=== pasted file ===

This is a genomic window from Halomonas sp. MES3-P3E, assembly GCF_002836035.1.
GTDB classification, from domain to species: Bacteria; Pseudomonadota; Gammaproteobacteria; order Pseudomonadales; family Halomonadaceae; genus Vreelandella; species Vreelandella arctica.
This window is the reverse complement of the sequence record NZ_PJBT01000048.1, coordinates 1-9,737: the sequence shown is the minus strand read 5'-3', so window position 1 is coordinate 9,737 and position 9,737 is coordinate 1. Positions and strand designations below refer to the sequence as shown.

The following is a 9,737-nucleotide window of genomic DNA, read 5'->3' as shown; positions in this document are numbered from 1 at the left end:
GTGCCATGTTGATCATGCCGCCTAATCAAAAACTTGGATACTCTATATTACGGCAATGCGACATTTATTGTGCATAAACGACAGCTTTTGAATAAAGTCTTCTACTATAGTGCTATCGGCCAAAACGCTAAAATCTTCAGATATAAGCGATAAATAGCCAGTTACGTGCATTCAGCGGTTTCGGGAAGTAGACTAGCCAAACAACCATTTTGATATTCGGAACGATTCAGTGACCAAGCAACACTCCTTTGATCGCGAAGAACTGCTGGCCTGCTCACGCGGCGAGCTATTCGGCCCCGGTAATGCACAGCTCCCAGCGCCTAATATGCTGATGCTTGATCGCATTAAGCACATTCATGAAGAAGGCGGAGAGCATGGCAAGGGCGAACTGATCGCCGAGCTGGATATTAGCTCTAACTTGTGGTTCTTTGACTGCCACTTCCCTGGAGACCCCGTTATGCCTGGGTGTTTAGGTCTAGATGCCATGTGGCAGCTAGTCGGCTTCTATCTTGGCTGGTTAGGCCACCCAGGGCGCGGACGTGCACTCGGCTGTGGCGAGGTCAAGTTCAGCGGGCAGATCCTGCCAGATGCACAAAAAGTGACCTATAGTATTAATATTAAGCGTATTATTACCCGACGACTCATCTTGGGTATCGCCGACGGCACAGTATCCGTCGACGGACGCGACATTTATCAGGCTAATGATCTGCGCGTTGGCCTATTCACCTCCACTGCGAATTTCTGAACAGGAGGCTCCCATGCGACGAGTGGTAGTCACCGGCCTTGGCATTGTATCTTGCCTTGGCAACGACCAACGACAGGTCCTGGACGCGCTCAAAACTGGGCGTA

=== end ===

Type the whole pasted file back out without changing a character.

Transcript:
This is a genomic window from Halomonas sp. MES3-P3E, assembly GCF_002836035.1.
GTDB classification, from domain to species: Bacteria; Pseudomonadota; Gammaproteobacteria; order Pseudomonadales; family Halomonadaceae; genus Vreelandella; species Vreelandella arctica.
This window is the reverse complement of the sequence record NZ_PJBT01000048.1, coordinates 1-9,737: the sequence shown is the minus strand read 5'-3', so window position 1 is coordinate 9,737 and position 9,737 is coordinate 1. Positions and strand designations below refer to the sequence as shown.

The following is a 9,737-nucleotide window of genomic DNA, read 5'->3' as shown; positions in this document are numbered from 1 at the left end:
GTGCCATGTTGATCATGCCGCCTAATCAAAAACTTGGATACTCTATATTACGGCAATGCGACATTTATTGTGCATAAACGACAGCTTTTGAATAAAGTCTTCTACTATAGTGCTATCGGCCAAAACGCTAAAATCTTCAGATATAAGCGATAAATAGCCAGTTACGTGCATTCAGCGGTTTCGGGAAGTAGACTAGCCAAACAACCATTTTGATATTCGGAACGATTCAGTGACCAAGCAACACTCCTTTGATCGCGAAGAACTGCTGGCCTGCTCACGCGGCGAGCTATTCGGCCCCGGTAATGCACAGCTCCCAGCGCCTAATATGCTGATGCTTGATCGCATTAAGCACATTCATGAAGAAGGCGGAGAGCATGGCAAGGGCGAACTGATCGCCGAGCTGGATATTAGCTCTAACTTGTGGTTCTTTGACTGCCACTTCCCTGGAGACCCCGTTATGCCTGGGTGTTTAGGTCTAGATGCCATGTGGCAGCTAGTCGGCTTCTATCTTGGCTGGTTAGGCCACCCAGGGCGCGGACGTGCACTCGGCTGTGGCGAGGTCAAGTTCAGCGGGCAGATCCTGCCAGATGCACAAAAAGTGACCTATAGTATTAATATTAAGCGTATTATTACCCGACGACTCATCTTGGGTATCGCCGACGGCACAGTATCCGTCGACGGACGCGACATTTATCAGGCTAATGATCTGCGCGTTGGCCTATTCACCTCCACTGCGAATTTCTGAACAGGAGGCTCCCATGCGACGAGTGGTAGTCACCGGCCTTGGCATTGTATCTTGCCTTGGCAACGACCAACGACAGGTCCTGGACGCGCTCAAAACTGGGCGTA